We next wanted to determine if leukemic transformation was caused by a block in early B cell differentiation. As both EBF1 and PAX5 are critical for B cell development and homozygous loss of either results in a complete disruption of B cell development, we generated Stat5b-CA x Rag2−/− mice. The Rag2 mutation blocks development beyond the late pro–B cell stage similar to Pax5 mutation, but later than the Ebf1 mutation. Approximately half of the Stat5b-CA x Rag2−/− mice came down with progenitor B cell leukemia. However, the median age of tumor onset was significantly later in these mice (203 d) as compared with either Stat5b-CA x Ebf1+/− or Stat5b-CA x Pax5+/−, and the overall frequency of leukemia was significantly reduced (P < 0.0001; Fig. 3 A). Both microarray and flow cytometric analysis indicated that most Stat5b-CA x Rag2−/− leukemias resembled Stat5b-CA x Ebf1+/− and Stat5b-CA x Pax5+/− leukemias (Fig. 3 B; Fig. S2; and not depicted). Similar results were seen when crossing Stat5b-CA mice to μMT−/− mice, which also exhibit a complete block in B cell differentiation caused by the absence of the immunoglobulin heavy chain gene (unpublished data). This finding suggests that although inhibiting B cell differentiation is important, other effects also contribute to transformation.
STAT5 is known to induce several genes involved in promoting cell proliferation and survival. Recently, Malin et al. (2010) have suggested that the role of STAT5 in pro–B cells is to provide survival signals through the regulation of the antiapoptotic protein MCL1. Specifically, they demonstrated that overexpression of the prosurvival factor BCL2 largely rescued pro–B cell development in mice in which Stat5 had been deleted throughout B and T cell development. Therefore, we examined whether enhancing cell survival is sufficient to account for the affect of STAT5 on leukemia induction by crossing Ebf1+/− mice to mice expressing a Bcl-xl transgene (Fang et al., 1998). If the role of STAT5b-CA were to promote survival, then simply replacing activated STAT5 with BCL-XL should also induce leukemia in our model. Importantly, our Bcl-xl transgenic mice have an increase in pro–B cell numbers similar to that seen in our Stat5b-CA model. Moreover, it has previously been shown that crossing these Bcl-xl mice to c-Myc transgenic mice greatly accelerates the onset of ALL (Swanson et al., 2004). In contrast, we found that enforced Bcl-xl expression in Ebf1+/− mice did not lead to leukemia (Fig. 3 C). Thus, STAT5 effects on survival may be necessary, but are clearly not sufficient to induce leukemia.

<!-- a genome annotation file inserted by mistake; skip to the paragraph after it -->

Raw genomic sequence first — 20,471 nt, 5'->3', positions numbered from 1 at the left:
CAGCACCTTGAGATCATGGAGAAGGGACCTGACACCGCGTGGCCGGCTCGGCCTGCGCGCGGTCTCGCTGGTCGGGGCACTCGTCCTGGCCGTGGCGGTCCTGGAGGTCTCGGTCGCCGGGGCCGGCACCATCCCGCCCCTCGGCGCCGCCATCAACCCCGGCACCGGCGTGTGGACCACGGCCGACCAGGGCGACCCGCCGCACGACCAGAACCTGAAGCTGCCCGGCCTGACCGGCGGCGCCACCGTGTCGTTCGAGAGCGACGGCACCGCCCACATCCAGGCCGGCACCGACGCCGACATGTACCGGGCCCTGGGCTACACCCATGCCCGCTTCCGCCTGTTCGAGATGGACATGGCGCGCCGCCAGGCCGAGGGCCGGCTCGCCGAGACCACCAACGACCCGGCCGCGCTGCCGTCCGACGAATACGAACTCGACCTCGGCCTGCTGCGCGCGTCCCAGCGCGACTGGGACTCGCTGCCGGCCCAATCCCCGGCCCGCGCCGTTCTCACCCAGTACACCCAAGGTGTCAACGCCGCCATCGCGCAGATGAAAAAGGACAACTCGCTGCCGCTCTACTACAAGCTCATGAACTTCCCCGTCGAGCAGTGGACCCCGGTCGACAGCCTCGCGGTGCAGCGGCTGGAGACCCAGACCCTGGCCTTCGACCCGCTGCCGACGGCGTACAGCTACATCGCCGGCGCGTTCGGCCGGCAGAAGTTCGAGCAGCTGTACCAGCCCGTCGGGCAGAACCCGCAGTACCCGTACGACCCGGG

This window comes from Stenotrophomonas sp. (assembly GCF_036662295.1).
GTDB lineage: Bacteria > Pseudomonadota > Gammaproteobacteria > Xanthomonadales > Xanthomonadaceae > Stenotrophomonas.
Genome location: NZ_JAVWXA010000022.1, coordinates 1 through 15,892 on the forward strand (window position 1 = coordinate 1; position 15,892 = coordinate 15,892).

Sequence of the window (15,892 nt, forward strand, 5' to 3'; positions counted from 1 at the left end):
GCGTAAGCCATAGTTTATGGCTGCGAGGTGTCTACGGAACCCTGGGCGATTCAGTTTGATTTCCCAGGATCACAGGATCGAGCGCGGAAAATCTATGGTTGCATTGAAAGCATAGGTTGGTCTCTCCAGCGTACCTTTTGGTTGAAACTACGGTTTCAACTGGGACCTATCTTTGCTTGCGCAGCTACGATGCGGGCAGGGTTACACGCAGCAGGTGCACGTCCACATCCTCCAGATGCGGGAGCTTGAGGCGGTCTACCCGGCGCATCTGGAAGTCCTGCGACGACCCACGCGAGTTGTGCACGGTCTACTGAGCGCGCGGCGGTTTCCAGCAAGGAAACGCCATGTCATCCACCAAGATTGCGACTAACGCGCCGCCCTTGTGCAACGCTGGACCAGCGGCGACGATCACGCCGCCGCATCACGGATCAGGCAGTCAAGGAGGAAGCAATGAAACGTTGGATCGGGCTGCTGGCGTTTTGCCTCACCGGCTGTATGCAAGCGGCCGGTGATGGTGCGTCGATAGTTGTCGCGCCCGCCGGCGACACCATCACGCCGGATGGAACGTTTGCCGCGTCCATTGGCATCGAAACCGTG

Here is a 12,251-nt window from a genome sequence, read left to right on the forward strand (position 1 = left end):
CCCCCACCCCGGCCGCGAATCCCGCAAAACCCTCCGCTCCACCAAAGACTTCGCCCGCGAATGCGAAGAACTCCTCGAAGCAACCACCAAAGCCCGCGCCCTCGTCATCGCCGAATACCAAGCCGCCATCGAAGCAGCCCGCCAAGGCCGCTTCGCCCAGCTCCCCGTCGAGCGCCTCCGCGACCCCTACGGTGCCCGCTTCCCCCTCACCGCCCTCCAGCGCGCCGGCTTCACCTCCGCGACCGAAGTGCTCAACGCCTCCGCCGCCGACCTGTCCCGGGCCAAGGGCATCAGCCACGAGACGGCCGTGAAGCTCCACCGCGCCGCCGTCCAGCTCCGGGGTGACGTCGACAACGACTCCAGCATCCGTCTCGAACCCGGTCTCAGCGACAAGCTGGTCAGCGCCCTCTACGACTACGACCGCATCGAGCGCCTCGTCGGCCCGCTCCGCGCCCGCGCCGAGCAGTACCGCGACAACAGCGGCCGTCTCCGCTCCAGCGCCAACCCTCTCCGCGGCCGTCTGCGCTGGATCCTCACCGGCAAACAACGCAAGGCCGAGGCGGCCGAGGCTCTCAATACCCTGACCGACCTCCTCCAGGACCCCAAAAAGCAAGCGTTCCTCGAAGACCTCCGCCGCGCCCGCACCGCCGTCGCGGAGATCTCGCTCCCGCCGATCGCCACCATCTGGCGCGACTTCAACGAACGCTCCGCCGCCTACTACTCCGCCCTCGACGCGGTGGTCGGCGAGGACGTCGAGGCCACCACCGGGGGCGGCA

Increased proliferation could also account for the increased cellularity found in our leukemic mice. To determine if the leukemic cells were proliferating more rapidly than wild-type pro–B and pre–B cells, we injected mice displaying visible signs of leukemia with BrdU. In both Stat5b-CA x Ebf1+/− and Stat5b-CA x Pax5+/− mice we found that the leukemic cells proliferate more rapidly than mature B cells but proliferate similarly to wild-type cells at the same stage of B cell development (Fig. S3). Therefore, the development of leukemia does not appear to be caused by an effect of STAT5 on cell proliferation above and beyond that observed in wild-type progenitor B cells.